Red, white and black currant

After my blueberry post I’ve decided to write about another homegrown berry species. Today I’ll be writing about red, white and black currant. One of the most widespread but at the same time often overlooked species of berries in the home garden. Currant plants can be found in many Slovenian gardens. It seems that many people don’t know how to use the currant berries, because of their tart taste. Currant is therefore less popular than its other distant relatives from the berry family. I also quietly blame the modern media for the unpopularity of currants – we are constantly told how healthy the berries are for us, but most commonly mentioned are strawberries and raspberries, despite the fact that the currant is in fact a real bomb of vitamins, minerals and antioxidants. In addition it’s also ridiculously easy to grow and care for.

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Redcurrant and whitecurrant. Make sure that the berries are completely ripe before harvesting them.

Black, red and white currant

The most commonly know are three types of currant: red, black and white currant. There are two bushes in my garden: red and white currant variety, so I will mainly talk about these two, or better yet one species. White currant is actually just an albino version of red currant. White currant has therefore very similar nutritional value than redcurrant. First of all, let me admit that I was not big on currants for a long time.

When I was still living with my parents, every year, when the redcurrant berries began to turn red, I picked a cluster or two and tried them optimistically in hope that they were not really so sour as I remembered from the previous season. And every year I was disappointed. Redcurrant was sour and tart and after my bitter-ended tasting I still had to harvest all the redcurrant clusters and separate the berries from the stalks. My mom would then freeze the berries and use them in a sauce accompanied by other berry varieties or she would make redcurrant jam. In the end, me and mom were the only two eating the redcurrant jam. Mom ate it because she enjoyed the taste and I ate it because I knew how much work went into it. 🙂

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Whitecurrant at the thime of harvest and a whitecurrant shrub in the background.
The secret of tasty redcurrants

I began to really enjoy currant berries a couple of years ago when I moved to House by the woods and my mom brought me two currant shrubs- one was a redcurrant and the other was a white currant variety. I planted the shrubs on the edge of the garden and forgot about them. They started bearing fruit the next year. I noticed that both varieties had the right color and were ready for harvesting, but I didn’t have the time to pick them immediately. Redcurrant berries became dark red over time and whitecurrant berries became slightly yellowish when I finally remembered about the plants. I was pleasantly surprised when I tasted them – the currant was much sweeter than I remembered!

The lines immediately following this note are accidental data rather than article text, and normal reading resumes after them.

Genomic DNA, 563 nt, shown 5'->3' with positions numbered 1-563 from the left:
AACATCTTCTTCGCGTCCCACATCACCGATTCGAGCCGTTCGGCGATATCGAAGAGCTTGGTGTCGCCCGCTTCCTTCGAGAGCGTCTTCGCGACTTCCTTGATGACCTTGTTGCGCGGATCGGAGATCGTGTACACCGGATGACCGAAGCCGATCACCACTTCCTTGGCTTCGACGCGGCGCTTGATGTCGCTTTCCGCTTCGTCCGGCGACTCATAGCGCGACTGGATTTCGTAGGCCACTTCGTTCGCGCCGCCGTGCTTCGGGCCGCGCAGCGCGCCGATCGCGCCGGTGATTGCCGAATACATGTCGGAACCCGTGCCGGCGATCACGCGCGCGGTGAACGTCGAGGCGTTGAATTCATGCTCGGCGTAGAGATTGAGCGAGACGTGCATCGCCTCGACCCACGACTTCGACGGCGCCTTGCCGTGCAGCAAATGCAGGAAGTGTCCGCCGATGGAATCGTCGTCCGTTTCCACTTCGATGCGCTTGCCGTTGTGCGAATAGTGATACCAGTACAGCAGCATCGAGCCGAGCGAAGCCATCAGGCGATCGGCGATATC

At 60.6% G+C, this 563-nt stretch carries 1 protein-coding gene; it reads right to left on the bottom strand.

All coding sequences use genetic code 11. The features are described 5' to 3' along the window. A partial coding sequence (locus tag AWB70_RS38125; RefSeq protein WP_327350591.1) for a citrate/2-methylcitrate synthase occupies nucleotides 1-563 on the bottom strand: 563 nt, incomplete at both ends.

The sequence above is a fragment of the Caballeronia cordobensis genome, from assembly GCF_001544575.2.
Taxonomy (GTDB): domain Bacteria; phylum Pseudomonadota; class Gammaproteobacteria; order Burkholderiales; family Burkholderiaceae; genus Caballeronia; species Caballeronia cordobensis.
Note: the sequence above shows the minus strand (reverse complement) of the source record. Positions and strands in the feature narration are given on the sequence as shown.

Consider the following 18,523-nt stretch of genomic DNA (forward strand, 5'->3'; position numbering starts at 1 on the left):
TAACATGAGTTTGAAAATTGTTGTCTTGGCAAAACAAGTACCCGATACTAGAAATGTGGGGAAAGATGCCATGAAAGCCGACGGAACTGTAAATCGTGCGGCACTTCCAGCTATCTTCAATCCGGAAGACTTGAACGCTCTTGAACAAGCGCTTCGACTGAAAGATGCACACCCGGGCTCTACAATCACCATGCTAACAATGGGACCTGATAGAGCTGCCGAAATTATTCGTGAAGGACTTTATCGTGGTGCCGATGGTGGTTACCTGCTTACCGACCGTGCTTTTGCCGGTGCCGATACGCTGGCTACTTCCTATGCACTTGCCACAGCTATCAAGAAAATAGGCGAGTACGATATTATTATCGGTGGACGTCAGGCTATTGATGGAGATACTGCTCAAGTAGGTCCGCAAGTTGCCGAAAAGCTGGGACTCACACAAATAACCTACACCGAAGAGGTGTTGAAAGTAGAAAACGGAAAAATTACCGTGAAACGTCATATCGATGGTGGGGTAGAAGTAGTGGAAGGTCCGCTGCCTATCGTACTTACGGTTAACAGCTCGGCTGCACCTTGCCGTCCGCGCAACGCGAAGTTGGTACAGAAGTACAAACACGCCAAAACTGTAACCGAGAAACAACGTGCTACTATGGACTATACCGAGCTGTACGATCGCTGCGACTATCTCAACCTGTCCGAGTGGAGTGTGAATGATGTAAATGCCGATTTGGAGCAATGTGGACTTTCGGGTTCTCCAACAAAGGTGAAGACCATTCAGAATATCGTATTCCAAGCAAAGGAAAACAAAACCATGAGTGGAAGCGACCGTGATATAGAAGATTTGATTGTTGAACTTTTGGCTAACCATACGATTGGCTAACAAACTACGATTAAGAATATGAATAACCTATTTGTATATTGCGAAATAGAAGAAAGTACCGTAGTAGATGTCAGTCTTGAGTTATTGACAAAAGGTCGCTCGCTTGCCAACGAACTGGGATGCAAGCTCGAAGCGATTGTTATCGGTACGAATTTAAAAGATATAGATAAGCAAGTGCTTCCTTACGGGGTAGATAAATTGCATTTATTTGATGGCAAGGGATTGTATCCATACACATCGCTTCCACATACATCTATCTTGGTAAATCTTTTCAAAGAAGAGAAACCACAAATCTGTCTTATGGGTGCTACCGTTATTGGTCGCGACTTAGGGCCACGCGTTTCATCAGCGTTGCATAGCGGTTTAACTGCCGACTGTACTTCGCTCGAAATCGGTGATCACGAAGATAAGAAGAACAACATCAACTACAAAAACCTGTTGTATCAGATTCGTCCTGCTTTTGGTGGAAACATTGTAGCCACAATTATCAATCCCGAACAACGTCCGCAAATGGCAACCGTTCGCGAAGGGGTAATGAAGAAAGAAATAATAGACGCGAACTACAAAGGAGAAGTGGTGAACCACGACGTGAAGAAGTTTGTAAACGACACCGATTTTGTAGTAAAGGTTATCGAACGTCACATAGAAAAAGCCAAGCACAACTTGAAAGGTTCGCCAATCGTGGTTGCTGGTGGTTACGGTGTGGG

Since then, I wait patiently for the redcurrant berries to be dark red and whitecurrant berries to be yellowish-white before I harvest them. This is how I make sure that the currant berries are fully ripe and taste good before the harvest.

How do we grow red and whitecurrant?

I planted both my currant shrubs in a hole that I filled with decomposed manure before planting. I planted the shrubs a little deeper than they were planted in a pot to encourage the growth of new shots. Every spring I add some decomposedmanure to every currant shrub and add extra layer of soil to the bottom of the shrub. This is also supposed to promote the growth of new shoots. I mulch the currants during the growing season because the mulch helps to retain the moisture in the soil which is important, as I don’t have any watering system in place were the currant shrubs are planted. I trim away any branches that are older than four years and prune the younger shots as well to promote new growth.

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Whitecurrant clusters waiting to be picked!
Preparation and storage

I use redcurrant as well as whitecurrant berries in summer desserts because they add sweet-acidic freshness to them. During the winter I use frozen currant berries in smoothies.

Short Red and white currant ID:
Special growing needs: spreading soil ot the bottom of the shrub to encourage the growth of new shots.
Adult plant height: about 1.5m
Storing the currants: freezing, jams, syrups
Why would you want to consume currants? Currants are full of vitamins (especially vitamin C, as well as vitamin B6 which facilitates the formation of new skin cells) and minerals (potassium, magnesium and iron)
Conclusion: Refreshing and unpretentious fruits for hot summer months.:)


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